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How the mole-watchers were shackled

Tuesday 15 June 2004, by SWAMI*Praveen

NEW DELHI, JUNE 14. In 1987, the man now believed to have been the Central Intelligence Agency’s top mole in the Research and Analysis Wing walked into his boss’ office with a proposal. Rabinder Singh, then a junior officer, wanted to make a deal.

A year earlier, RAW had set up a new organisation called Counter-Intelligence Team `J’, a super-secret covert group intended to target Khalistan terrorist groups, much like the CIT `X’, which trains agents for covert operations in Pakistan. Mr. Singh had a volunteer who, in return for his cooperation, was demanding the release of two prisoners held on murder and trans-border trafficking charges. A little investigation led Mr. Singh’s boss to two conclusions: the officer’s deal involved not a little personal greed, and his recruit was just as likely to betray CIT `J’ as work for it.

The end result? Nothing. Repeated adverse comments by Mr. Singh’s superiors neither halted his promotion through RAW’s ranks nor denied him sought-after overseas postings. At the heart of the snowballing scandal around Mr. Singh’s defection is the breakdown of RAW’s in-house surveillance of its own staff, carried out by the Counter-Intelligence Security Division, popularly known as "mole-watchers." Each time the CIS Division has sought to raise security standards, RAW staff have revolted.

In 1980, RAW personnel actually went on strike against the CIS Division’s surveillance, claiming it was unnecessary harassment. A Delhi police officer attached to the CIS Division was held hostage in his room while RAW staffers took out a protest procession. Mercifully for the organisation, the then RAW chief, N.S. Santook, held firm and ensured that the strikers were sacked under provisions allowing the President of India to summarily terminate the services of Government employees. Prime Minister Indira Gandhi later introduced a law to prohibit strikes in sensitive organisations such as the Intelligence Bureau and RAW.

Matters again came to a head in 1985-1986. Intelligence Bureau counter-intelligence personnel monitoring a United States diplomat in Chennai discovered that a RAW field officer had been passing on sensitive information to the CIA. The officer was lured to New Delhi by CIS Division staff, who subsequently obtained a full confession. Although the officer spent a year at Tihar Jail in New Delhi, officials finally decided against prosecution, believing secrets relating to India’s operations in Sri Lanka could be exposed.

It did not escape notice that the Intelligence Bureau had detected the officer’s contacts, not RAW, which simply did not have an adequate mechanism in place. More worrying, the handling officer, the U.S. diplomat, disappeared just a day before the Indian officer’s seclusion by RAW. CIS Division personnel called for a full-scale mole-hunt, albeit to no avail. Random checks of officers of all ranks were also to have been carried out at RAW’s headquarters in New Delhi and at major field stations. Special photocopiers, which would record the document as well as the user, were to have been brought in.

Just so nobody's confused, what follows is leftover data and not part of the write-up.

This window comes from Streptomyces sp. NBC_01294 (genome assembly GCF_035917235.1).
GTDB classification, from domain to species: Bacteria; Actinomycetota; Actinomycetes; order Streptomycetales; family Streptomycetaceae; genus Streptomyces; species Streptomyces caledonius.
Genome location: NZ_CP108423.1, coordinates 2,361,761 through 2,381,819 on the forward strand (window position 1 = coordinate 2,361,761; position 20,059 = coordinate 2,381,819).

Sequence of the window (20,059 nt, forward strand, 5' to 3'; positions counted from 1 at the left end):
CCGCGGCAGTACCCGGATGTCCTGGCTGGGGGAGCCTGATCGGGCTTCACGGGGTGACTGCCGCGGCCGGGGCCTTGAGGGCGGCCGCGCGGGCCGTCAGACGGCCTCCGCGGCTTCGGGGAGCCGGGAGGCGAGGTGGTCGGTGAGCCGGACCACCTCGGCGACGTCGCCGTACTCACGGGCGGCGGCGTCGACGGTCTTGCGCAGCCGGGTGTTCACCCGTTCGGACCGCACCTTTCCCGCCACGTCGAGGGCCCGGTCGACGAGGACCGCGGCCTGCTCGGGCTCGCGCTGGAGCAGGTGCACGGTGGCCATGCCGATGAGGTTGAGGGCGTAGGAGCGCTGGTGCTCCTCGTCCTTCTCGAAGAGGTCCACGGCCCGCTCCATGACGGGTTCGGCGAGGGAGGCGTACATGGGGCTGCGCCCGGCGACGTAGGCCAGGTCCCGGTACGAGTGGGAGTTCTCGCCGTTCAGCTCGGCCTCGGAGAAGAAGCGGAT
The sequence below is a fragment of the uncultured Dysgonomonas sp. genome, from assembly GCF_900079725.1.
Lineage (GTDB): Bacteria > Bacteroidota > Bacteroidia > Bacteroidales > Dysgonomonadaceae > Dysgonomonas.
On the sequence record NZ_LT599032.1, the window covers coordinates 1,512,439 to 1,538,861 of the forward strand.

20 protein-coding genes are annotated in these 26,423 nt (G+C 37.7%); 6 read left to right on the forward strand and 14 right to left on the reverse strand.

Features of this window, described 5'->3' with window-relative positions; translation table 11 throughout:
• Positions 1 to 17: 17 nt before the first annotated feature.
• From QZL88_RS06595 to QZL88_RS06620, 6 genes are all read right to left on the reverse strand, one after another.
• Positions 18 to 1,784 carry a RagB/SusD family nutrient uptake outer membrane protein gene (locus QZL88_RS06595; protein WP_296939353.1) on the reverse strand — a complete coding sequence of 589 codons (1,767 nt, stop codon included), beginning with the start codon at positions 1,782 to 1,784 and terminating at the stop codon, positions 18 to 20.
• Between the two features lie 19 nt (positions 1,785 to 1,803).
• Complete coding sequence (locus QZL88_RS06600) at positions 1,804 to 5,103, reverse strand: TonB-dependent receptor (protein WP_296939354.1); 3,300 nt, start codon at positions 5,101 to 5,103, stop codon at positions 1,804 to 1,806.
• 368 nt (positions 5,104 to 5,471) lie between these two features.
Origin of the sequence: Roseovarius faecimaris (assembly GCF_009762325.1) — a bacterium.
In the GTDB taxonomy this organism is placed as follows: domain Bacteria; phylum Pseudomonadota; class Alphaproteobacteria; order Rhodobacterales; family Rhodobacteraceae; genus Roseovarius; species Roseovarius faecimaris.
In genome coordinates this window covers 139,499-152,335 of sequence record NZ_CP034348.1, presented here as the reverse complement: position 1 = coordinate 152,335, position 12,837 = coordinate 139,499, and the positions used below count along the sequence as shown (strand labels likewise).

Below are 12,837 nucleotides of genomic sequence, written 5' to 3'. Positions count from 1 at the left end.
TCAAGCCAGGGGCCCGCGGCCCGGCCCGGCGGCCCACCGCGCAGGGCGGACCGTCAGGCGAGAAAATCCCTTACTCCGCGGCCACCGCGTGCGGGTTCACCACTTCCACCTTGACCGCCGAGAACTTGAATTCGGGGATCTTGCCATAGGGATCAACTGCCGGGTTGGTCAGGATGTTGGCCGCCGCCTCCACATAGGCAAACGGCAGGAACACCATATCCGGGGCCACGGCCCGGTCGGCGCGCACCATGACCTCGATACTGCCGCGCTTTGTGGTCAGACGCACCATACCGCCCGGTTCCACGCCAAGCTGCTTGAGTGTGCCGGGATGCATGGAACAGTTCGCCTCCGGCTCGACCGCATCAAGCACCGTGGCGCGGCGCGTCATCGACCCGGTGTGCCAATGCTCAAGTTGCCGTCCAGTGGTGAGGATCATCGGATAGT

By 1999, however, most of these bare-bones procedures had become dysfunctional. In Mr. Singh’s case, even basic counter-intelligence screening could have detected treachery at several stages. He was known to be in severe financial need after 1992-1993, following a serious automobile accident involving his daughter. Yet Mr. Singh’s wife spent up to six months a year abroad, entertained lavishly and lived in a house in an upmarket New Delhi neighbourhood with a market rent of over Rs.75,000 a month, supposedly gifted by a relative. Colleagues interacting socially with Mr. Singh were never questioned independently on what he wanted to know.

Mr. Singh’s success was the consequence of resistance at senior levels of RAW to the post-1986 counter-intelligence regime, which was steadily diluted through the 1990s. The CIS Division’s plans for broadening checks were shelved by officers who believed their rank and status automatically exempted them from reasonable suspicion. Worst of all, no effort was made to monitor Mr. Singh’s interaction with a close relative, an employee of the United States Agency for International Development, who RAW bosses were told was passing on classified documents to the officer. Mr Singh’s dealings with his source were never independently monitored, standard operating procedure to prevent an agent from turning hostile.

A section of RAW officers, both serving and retired, believe resistance to independent oversight is a consequence of the fact that the organisation’s special powers have not always been used judiciously at its highest levels. In the early 1990s, for example, RAW was tasked by the Government of Prime Minister Narasimha Rao to handle a goodwill donation to the African National Congress during the visit of President Nelson Mandela. RAW made the payment from its in-house funds, without asking for reimbursement from the Cabinet Secretariat. It later turned out that successive RAW chiefs had been holding cash from covert funds, while issuing certificates of utilisation to the Cabinet Secretariat. At the time, this covert fund-within-a-fund amounted to almost $ 8,00,000.

Praveen Swami

See online : The Hindu

P.S.

in The Hindu, June 15, 2004.

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